Monday, 26 May 2008

NZ HERALD: Poll reveals we're still smacking our children


In the wake of the acquittal of Chris Kahui for murdering his 2 young children and not a thing said in the media by Sue Bradford, she is out again today trying to make good parents who give their children a corrective smack criminals and normalise that-Political Animal

Sue Bradford celebrates the passing of the anti-smacking law in 2007. Photo / Mark Mitchell
5:00AM Monday May 26, 2008
By Angela Gregory
NZ HERALD : Almost half of parents with children under 12 have smacked them in the past year, a survey has found.

The Family First lobby group commissioned a market research company to poll New Zealanders on their attitudes to parental discipline since the anti-smacking law came into effect in June last year.

It found that 48 per cent of respondents with children under 12 had smacked their child after the law change.

The changes to the Crimes Act outlawed the use of parental force against children for purposes of correction.

The issue polarised New Zealanders.

The law change was led by Green MP Sue Bradford, whose private member's bill removed from the Crimes Act the statutory defence of reasonable force to correct a child.

But it was passed only after last-minute changes, approved by a large majority in Parliament, which directed the police not to prosecute inconsequential offences.

Family First's national director, Bob McCoskrie, said he was surprised the polling found so many parents admitting they had flouted the law.

He said 51 per cent of mothers had admitted continuing to smack.

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"For a new law to be ignored by so many people who are willing to risk a police or [Child, Youth and Family] investigation indicates just how out of step with reality this law is."

The nationwide poll surveyed 1018 randomly selected respondents, with a fairly even spread of men and women aged from 18.

About a quarter of the respondents had children under 12.

Mr McCoskrie said the poll followed a similar one done in June last year, just after the new law came into effect.

In that survey, 78 per cent of parents said they would smack their child to correct their behaviour if they believed it was reasonable to do so.

Ms Bradford said yesterday that the new poll indicated an improvement in attitudes, as a year on only 48 per cent admitted having done so.

"We are well on the way; that is a great result," she said.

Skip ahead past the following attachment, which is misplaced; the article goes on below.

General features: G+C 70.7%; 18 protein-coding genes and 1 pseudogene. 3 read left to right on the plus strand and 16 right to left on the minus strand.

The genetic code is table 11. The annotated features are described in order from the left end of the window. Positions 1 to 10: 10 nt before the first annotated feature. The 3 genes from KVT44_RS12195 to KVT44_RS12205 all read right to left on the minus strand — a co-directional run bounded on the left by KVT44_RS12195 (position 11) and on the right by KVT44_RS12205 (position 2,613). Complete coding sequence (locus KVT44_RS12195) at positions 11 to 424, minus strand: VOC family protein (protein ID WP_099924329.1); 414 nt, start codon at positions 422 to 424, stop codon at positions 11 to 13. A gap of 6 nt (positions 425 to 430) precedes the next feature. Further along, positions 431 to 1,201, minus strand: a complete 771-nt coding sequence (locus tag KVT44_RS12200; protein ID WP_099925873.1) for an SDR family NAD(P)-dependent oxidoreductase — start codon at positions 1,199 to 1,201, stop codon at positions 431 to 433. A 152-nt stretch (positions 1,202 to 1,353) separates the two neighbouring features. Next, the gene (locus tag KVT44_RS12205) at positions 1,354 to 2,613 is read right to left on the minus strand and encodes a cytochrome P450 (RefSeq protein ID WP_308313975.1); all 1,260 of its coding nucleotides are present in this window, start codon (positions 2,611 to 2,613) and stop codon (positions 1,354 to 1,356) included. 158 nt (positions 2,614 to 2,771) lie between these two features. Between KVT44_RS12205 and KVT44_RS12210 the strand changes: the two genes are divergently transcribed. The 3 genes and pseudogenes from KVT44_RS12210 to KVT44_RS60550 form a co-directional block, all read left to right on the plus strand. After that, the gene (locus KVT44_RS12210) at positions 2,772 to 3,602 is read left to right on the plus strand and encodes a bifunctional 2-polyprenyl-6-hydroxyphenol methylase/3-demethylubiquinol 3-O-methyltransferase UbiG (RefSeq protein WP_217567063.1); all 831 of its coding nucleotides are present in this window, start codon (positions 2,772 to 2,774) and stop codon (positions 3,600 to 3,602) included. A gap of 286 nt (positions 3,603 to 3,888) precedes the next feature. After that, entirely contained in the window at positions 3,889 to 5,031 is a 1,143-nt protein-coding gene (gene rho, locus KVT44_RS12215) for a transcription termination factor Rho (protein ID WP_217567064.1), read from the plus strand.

But Mr McCoskrie said the new poll showed the percentage opposed to the anti-smacking law had risen to 73 per cent from 62 per cent last year.

Men, people aged more than 60 and those from rural areas opposed it most strongly.

He said only 19 per cent strongly or somewhat agreed with the new law despite the police discretion clause, down from 29 per cent last year.

Almost half of those surveyed - 47 per cent - strongly disagreed with the ban on smacking.

Mr McCoskrie said 85 per cent of those polled - up from 82 per cent a year ago - agreed the new law should be changed to state that parents who gave their children a smack that was reasonable and for the purpose of correction were not breaking the law.

He said the polling sent a clear message to political parties seeking support for this year's election.

When asked whether their support for a party would be affected if it promised to change the law, 37 per cent said they would be more likely to vote for that party. This was up from 31 per cent last year.

The number of people whose vote would be unaffected by a policy to change the law fell from 59 per cent last year to 53 per cent this year.

Mr McCoskrie said the results showed New Zealanders had not been fooled by the anti-smacking lobby's claim that smacking was child abuse.

"They haven't been duped by arguments that children are damaged by reasonable smacking, and they have understood that our unacceptable rate of child abuse has far deeper root causes than a loving parent who corrects their child with a smack on the bottom," he said.

Asked if they thought the new law was likely to help reduce child abuse, 79 per cent said it was not at all likely. This figure was up from 77 per cent last year.

Organisers of a petition to reverse the anti-smacking law change have until the end of next month to gain the number of signatures needed to force a non-binding referendum at this year's election.

Children's Commissioner Cindy Kiro said yesterday that she had not seen the survey.

But she urged people to move on and learn better parenting skills.

"The key message is, 'For goodness sake, can't we move on?' So much energy has been wasted debating this."

Dr Kiro said people needed to learn and be encouraged in positive parenting.

She believed there was a trend away from physical punishment.* The poll was conducted during the week beginning May 12 and has a margin of error of 3.1 per cent.

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